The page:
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Report Shows Maine is Less Competitive with Other States in Energy Costs
October 1, 2015
For Immediate Release: October 1, 2015 Media Contact: Doug Ray, email@example.com, (207)-624-9802
AUGUSTA – Governor Paul R. LePage today released a new report that shows high energy costs and Maine’s inability to best use its natural resources will continue having a devastating impact on Maine’s industrial and manufacturing sector, particularly mills and the forest products industry, limiting the state’s ability to prosper and compete in the global marketplace.
The high cost of energy, as well as high wood prices, were major factors in the closure of Verso in Bucksport, the declaration of bankruptcy at Lincoln Paper and the pending shutdown of Expera Specialty Solutions in Old Town. Other mills around the state are also struggling with these high costs.
“Maine must take action to be competitive in the marketplace. Politicians pretend to care about job creation and helping Maine people, yet they refuse to pass good public policy to lower energy prices,” said Governor LePage. “Meanwhile, hundreds of Maine families are losing their jobs and businesses are closing or relocating. In order to achieve greater economic prosperity, we must work together and accept the hard facts. This report is a reality check for the Legislature.”
The report, Benchmarking Maine’s Forest Industry, was commissioned jointly by the Maine Department of Economic and Community Development and the Maine Department of Agriculture, Conservation and Forestry. It explores the challenges facing Maine’s Pulp and Paper industry compared to those in other states. Innovative Natural Resource Solutions, LLC of Portland used Maine-based data to compare Maine to those states highlighted in a recent Minnesota Forest Resources Council report.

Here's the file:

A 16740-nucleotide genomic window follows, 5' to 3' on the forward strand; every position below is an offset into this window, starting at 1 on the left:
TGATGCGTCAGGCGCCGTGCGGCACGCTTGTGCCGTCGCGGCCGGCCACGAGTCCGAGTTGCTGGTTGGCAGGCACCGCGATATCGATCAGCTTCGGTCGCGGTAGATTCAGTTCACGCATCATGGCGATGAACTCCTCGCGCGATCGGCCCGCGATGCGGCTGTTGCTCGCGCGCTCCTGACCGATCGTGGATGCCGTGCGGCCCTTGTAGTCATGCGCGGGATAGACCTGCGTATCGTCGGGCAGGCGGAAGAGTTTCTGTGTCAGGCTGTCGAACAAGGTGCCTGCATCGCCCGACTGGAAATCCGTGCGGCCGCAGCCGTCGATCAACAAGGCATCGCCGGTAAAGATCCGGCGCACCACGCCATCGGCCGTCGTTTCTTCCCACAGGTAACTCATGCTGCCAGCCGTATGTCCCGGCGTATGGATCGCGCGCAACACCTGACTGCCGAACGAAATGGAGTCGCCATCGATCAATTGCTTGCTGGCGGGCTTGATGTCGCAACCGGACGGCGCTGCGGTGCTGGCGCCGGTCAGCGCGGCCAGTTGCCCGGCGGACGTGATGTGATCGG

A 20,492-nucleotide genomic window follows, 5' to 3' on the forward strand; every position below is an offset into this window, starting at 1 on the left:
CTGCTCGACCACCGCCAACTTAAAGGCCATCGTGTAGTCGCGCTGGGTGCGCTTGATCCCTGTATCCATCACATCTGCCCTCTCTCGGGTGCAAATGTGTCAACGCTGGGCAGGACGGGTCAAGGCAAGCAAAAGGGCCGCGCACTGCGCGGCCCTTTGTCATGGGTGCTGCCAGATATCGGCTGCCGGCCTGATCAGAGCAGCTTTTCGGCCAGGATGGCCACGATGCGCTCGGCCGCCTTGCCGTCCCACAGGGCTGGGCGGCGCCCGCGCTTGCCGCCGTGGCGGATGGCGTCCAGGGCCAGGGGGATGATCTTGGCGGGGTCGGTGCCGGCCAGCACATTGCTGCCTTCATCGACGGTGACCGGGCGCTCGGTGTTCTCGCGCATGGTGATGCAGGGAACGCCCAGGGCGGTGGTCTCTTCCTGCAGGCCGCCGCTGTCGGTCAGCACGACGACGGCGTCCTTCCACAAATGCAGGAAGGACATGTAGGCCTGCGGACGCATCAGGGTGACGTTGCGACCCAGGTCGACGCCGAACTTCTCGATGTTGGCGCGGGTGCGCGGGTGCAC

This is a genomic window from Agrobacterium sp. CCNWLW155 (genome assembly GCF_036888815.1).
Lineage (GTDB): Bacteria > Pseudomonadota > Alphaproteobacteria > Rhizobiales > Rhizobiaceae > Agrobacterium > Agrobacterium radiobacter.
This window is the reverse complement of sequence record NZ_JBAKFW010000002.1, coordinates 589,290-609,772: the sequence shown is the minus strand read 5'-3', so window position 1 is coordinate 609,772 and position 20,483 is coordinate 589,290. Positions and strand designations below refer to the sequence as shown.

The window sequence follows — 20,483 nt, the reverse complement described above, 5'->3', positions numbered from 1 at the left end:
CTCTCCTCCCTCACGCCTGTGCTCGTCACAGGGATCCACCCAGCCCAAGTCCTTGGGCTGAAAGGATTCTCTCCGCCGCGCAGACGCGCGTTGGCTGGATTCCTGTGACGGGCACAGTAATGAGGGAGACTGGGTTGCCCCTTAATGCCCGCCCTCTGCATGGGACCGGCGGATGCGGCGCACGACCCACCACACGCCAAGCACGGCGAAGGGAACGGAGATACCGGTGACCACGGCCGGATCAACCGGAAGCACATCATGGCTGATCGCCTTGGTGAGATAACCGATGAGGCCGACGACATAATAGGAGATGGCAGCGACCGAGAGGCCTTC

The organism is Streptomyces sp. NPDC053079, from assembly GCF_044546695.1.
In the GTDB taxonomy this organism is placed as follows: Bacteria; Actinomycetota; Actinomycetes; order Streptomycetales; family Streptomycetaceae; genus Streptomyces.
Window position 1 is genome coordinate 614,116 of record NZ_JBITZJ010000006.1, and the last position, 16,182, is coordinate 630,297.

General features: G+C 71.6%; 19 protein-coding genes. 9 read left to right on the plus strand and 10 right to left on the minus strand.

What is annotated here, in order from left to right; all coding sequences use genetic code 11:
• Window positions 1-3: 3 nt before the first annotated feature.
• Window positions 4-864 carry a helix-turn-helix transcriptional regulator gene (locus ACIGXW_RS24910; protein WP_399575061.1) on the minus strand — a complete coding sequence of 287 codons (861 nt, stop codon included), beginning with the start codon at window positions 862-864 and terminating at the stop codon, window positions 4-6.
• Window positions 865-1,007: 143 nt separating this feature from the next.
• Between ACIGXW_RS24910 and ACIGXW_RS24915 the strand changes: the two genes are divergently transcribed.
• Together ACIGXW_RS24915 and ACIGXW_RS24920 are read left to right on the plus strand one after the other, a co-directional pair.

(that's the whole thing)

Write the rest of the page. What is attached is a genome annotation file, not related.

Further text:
According to the report: Maine has the highest industrial electric price; Maine has the highest industrial natural gas price; Maine taxes are among the highest as a percentage of GDP (tied with Minnesota); and, Maine wood costs are some of the highest in the United States.
Despite the Legislature’s inaction, the Governor is committed to work within the authority of the Executive Branch to address and implement strategies to reduce energy costs. The Governor’s Energy Office Director Patrick Woodcock will continue the regional process to achieve a unified regional agreement to expand natural gas pipeline capacity into the region.
In 2014, The New England States Committee on Electricity (NESCOE) made significant progress toward reaching an agreement to bring additional natural gas pipeline capacity, as well as additional electric transmission from Canada and northern Maine, into the region. The six-state coalition’s work is continuing, and Maine will be taking a leadership role toward finalizing an agreement for additional energy infrastructure.